The report follows the trials of Lincolnshire farmer Henry Ward, whose lands have been submerged by flood waters since last October. He says that the UK’s Environment Agency spent £3.5mn (U$4.4mn) fixing a breach in the banks of the Barlings Eau river after his fields were first inundated in 2019. However, these repairs apparently didn’t go far enough, making necessary a further £450,000 (US$570,000) expenditure on flood protections that may have a lifespan of just three-years.

Ward says such quick-fix flood solutions are a waste of money, and that his lands would be better used as a floodplain or converted into wetlands. “It will cost less in the long term than constantly fixing the riverbank,” he says.

The article is a useful reminder that climate adaptation and resilience can’t always be achieved on the cheap. Large-scale, long-term investment is needed in some regions if “business-as-usual” is to continue — or to overturn “business-as-usual” entirely.

💡Innovation of the Week💡

Translating global climate model outputs into useful data for financial institutions is an ongoing challenge, one that has launched a clutch of climate tech startups, including Climate X and Sust Global.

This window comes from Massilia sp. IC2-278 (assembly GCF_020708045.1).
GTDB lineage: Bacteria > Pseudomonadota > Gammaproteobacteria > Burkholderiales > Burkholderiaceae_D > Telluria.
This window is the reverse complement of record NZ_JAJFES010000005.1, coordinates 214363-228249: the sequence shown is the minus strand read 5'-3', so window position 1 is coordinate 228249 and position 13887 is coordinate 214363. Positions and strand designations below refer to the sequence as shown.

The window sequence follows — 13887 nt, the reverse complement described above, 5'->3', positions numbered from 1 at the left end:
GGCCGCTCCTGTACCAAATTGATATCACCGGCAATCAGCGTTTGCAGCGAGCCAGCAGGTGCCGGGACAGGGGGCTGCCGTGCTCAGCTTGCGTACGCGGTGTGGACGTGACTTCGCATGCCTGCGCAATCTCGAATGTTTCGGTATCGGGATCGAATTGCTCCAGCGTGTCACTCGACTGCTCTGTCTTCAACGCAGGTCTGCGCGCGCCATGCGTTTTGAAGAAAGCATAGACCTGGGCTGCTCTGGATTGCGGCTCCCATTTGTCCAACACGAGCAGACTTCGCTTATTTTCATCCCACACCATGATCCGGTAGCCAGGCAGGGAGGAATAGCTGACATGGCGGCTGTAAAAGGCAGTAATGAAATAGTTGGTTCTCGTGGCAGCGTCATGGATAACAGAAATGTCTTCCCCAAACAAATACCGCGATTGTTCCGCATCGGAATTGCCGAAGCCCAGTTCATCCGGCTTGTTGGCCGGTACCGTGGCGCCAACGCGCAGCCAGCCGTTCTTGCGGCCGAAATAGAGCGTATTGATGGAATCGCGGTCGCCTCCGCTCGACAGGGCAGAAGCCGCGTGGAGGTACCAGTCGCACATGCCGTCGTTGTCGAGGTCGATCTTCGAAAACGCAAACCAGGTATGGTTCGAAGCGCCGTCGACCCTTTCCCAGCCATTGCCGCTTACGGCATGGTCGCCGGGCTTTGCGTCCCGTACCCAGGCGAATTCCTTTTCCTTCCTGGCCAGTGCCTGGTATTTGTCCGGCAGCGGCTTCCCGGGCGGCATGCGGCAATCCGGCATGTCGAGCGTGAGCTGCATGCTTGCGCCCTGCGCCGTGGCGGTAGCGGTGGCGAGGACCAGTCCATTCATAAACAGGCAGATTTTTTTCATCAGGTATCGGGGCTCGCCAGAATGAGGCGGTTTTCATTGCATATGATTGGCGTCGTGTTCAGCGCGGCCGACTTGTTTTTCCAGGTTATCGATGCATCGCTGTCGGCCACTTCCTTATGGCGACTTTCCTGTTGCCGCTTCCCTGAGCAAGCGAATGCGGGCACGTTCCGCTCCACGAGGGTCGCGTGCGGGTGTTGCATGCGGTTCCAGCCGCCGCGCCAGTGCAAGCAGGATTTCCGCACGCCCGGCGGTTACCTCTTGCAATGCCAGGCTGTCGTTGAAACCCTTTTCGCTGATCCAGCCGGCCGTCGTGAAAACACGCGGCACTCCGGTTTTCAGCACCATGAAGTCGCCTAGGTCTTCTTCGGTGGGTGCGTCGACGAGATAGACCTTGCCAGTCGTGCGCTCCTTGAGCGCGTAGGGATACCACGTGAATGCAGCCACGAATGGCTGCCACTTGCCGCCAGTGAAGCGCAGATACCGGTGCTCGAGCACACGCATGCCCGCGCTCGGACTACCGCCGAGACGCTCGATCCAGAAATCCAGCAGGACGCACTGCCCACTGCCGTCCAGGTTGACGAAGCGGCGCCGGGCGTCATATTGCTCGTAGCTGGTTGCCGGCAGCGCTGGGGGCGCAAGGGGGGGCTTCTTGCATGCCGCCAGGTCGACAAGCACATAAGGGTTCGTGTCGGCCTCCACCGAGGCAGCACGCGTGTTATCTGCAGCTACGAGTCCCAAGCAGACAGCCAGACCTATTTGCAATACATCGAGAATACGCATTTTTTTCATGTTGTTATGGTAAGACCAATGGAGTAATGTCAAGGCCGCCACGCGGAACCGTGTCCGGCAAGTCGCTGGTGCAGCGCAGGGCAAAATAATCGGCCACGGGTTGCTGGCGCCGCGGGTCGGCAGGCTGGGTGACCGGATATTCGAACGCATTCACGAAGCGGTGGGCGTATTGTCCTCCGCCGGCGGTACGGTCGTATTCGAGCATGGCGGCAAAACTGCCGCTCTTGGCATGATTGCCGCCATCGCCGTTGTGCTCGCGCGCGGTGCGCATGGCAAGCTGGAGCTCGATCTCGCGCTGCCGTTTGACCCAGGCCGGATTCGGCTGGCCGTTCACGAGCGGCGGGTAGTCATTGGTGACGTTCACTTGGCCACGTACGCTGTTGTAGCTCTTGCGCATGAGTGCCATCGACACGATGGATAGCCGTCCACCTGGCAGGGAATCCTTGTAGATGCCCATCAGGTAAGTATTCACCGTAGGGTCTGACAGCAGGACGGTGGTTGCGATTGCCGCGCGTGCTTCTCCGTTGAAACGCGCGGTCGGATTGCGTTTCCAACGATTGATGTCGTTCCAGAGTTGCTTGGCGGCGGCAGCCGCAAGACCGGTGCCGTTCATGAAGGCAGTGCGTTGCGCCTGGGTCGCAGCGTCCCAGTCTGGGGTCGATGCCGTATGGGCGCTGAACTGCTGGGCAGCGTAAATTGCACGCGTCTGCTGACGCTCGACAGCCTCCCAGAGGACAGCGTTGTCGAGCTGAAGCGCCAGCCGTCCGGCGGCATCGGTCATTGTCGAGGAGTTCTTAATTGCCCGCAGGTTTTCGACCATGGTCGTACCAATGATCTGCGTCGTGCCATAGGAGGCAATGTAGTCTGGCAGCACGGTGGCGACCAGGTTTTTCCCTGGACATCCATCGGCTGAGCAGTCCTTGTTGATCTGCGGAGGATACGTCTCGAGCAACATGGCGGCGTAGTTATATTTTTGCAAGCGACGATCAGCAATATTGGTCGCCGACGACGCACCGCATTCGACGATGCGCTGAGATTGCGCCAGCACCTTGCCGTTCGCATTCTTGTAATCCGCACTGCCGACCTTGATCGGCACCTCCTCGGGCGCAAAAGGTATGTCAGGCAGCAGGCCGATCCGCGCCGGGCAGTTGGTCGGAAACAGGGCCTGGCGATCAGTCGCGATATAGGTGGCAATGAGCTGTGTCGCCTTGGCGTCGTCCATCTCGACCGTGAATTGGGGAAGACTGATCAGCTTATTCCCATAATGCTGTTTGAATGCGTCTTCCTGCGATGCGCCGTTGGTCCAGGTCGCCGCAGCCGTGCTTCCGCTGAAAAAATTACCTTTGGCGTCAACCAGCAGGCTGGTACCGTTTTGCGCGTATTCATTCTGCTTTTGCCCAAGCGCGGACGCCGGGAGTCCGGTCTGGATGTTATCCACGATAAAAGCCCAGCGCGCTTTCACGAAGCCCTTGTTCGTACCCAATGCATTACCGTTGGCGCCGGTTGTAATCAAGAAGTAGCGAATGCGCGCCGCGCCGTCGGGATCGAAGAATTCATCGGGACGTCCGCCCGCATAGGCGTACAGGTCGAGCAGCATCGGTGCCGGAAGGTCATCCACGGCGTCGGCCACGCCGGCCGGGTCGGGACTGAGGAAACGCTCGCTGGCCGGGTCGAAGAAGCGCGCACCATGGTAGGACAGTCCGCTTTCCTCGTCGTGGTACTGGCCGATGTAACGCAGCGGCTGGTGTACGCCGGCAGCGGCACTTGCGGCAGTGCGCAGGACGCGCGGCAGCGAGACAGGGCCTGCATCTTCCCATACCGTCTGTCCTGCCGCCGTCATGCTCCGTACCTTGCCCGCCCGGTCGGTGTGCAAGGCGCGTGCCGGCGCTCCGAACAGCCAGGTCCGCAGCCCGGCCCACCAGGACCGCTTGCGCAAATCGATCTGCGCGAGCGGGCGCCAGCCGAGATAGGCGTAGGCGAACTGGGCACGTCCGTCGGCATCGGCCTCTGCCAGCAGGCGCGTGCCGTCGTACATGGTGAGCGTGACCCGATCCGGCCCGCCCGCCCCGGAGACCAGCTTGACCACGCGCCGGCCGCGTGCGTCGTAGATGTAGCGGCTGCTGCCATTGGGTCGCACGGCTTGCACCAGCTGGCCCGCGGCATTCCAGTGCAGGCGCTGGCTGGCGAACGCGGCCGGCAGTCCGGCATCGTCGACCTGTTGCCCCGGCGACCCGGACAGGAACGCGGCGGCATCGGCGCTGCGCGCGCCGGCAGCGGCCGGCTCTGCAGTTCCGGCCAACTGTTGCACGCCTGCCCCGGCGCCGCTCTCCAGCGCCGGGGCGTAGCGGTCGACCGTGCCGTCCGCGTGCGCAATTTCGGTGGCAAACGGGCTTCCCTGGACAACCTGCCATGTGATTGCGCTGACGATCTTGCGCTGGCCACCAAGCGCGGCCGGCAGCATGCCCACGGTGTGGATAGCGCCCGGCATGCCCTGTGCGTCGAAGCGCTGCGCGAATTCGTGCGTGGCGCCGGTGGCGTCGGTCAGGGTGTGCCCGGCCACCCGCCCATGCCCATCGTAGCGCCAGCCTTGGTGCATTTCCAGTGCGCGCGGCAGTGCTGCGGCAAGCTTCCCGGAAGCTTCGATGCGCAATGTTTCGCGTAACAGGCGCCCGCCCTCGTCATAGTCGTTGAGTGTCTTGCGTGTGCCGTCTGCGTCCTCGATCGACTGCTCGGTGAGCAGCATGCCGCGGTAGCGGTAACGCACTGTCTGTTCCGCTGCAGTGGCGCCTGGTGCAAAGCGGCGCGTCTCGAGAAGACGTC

It’s also one that established players are striving to overcome. Aon, one of the world’s largest providers of risk management services, has stepped up to the plate with its own solution — Climate Risk Monitor (CRM).

The new tool enables organizations to understand their current and future exposure to chronic climate stressors — including drought, heavy rain, extreme temperatures, and wildfire — at the portfolio and asset level. The assessments are informed by popular climate scenarios developed by the Intergovernmental Panel on Climate Change (IPCC), and the CMIP6 generation of climate models.

CRM offers physical climate risk metrics for climate hazards at a 25km (16m) scale resolution, a fairly granular level that can help companies understand the exposure and vulnerability of geographically scattered assets.

Aon sees CRM being used by risk managers to guide their property insurance purchases and to inform risk-transfer strategies. Insurers themselves can leverage the tool to tailor their coverage by geography and climate peril, and to sharpen their pricing.

It’s another example of a major firm finding new ways to make public- and semi-public climate data decision-useful for corporate clients, and using climate tech to complement their existing advisory services. It’s a popular area for climate adaptation and resilience companies of all sizes, and one poised to grow as climate impacts worsen for blue chip firms around the world.